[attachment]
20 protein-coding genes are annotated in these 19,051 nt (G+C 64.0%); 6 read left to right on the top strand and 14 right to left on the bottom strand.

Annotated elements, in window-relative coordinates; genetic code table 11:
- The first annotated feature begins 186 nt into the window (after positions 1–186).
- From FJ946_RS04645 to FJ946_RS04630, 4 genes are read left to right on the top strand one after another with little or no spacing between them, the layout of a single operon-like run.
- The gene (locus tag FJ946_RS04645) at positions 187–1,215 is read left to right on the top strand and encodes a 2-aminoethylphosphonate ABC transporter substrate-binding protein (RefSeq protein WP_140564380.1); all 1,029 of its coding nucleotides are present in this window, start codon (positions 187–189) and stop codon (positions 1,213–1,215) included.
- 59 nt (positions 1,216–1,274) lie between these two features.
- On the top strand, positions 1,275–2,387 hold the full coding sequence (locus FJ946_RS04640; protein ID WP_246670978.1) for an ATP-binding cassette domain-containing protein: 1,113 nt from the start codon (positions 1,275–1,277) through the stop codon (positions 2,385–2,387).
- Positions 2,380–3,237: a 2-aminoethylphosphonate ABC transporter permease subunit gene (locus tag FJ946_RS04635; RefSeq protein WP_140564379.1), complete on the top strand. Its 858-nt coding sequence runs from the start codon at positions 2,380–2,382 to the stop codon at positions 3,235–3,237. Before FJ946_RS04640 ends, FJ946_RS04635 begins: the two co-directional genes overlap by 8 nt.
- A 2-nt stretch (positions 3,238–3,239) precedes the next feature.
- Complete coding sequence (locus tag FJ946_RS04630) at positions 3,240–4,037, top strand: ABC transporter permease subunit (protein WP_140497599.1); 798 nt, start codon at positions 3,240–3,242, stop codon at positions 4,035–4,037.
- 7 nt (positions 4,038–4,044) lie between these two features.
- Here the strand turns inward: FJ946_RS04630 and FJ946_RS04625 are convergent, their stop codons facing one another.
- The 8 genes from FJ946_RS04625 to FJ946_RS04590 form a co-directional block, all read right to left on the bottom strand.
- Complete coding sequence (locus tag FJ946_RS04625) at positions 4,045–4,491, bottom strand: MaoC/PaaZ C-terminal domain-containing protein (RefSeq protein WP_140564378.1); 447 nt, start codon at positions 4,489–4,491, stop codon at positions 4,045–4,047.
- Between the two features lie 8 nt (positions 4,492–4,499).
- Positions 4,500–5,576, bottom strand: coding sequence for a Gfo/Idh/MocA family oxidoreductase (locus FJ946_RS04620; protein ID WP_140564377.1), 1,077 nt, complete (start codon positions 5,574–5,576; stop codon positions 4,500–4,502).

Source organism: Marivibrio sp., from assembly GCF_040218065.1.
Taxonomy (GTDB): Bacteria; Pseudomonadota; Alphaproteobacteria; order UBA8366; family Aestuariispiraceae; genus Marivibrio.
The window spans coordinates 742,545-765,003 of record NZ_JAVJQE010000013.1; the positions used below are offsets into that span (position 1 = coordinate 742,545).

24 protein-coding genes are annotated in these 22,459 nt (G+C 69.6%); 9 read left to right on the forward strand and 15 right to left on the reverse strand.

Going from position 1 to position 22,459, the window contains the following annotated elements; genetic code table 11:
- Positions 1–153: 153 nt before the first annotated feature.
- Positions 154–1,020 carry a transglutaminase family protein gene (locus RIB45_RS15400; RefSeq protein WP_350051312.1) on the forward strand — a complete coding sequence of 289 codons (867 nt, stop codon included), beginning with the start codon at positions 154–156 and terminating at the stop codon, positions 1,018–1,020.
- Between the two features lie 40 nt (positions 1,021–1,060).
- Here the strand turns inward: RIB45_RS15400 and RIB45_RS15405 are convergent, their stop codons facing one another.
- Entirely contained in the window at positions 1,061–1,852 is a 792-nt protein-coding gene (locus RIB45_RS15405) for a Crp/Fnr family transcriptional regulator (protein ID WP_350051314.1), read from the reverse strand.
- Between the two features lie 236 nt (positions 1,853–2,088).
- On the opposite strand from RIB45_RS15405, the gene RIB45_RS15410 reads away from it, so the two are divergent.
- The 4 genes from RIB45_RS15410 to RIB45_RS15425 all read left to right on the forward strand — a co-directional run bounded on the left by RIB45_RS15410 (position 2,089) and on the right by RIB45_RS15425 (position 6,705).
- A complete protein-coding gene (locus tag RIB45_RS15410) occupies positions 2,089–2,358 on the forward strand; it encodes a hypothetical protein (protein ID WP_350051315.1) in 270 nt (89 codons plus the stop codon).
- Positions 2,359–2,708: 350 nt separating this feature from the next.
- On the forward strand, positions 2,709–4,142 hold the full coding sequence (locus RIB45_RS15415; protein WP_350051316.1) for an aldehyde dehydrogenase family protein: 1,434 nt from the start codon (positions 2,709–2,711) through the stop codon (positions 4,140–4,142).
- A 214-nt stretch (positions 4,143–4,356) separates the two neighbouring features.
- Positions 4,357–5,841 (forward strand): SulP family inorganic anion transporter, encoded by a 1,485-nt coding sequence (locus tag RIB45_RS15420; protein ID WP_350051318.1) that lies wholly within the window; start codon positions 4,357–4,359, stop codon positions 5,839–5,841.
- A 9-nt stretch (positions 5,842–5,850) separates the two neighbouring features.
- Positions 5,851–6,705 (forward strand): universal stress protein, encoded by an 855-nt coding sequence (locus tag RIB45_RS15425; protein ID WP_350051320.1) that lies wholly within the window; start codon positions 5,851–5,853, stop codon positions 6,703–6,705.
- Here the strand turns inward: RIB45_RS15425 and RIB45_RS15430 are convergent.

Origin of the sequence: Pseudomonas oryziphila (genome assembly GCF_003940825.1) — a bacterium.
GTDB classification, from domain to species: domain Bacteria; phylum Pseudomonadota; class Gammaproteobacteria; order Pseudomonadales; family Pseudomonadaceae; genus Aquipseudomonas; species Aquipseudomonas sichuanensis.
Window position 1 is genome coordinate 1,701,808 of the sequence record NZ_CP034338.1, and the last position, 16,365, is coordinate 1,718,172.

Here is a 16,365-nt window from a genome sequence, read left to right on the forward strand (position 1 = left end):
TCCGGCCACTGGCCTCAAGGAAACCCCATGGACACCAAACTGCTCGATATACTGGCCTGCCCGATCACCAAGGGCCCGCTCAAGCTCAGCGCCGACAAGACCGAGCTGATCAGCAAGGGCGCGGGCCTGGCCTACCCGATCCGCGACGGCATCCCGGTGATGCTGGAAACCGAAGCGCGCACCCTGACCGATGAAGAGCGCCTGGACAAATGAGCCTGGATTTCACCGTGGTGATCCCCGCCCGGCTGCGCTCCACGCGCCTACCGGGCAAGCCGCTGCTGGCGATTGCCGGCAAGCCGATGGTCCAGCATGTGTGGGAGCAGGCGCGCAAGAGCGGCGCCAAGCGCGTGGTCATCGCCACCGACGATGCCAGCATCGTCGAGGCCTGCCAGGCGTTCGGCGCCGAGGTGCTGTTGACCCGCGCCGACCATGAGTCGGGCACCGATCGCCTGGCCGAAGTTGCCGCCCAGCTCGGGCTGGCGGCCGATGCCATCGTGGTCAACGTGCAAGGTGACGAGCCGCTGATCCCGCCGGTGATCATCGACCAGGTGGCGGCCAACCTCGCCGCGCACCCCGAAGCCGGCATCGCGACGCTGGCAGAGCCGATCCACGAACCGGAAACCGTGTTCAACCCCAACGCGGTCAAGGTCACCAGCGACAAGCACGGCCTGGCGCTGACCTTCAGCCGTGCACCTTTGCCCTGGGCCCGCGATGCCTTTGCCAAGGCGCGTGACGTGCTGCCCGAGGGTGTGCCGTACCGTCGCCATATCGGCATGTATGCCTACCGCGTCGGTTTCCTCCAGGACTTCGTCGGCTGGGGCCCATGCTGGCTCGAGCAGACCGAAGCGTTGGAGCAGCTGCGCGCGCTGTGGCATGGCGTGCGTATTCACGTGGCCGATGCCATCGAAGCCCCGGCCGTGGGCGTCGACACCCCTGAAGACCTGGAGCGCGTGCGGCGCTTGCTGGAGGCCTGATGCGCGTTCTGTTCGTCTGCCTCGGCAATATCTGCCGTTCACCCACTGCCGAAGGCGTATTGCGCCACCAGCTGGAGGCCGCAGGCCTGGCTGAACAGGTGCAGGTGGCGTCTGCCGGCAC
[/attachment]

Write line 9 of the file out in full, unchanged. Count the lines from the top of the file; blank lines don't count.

- A 2-nt stretch (positions 3,238–3,239) precedes the next feature.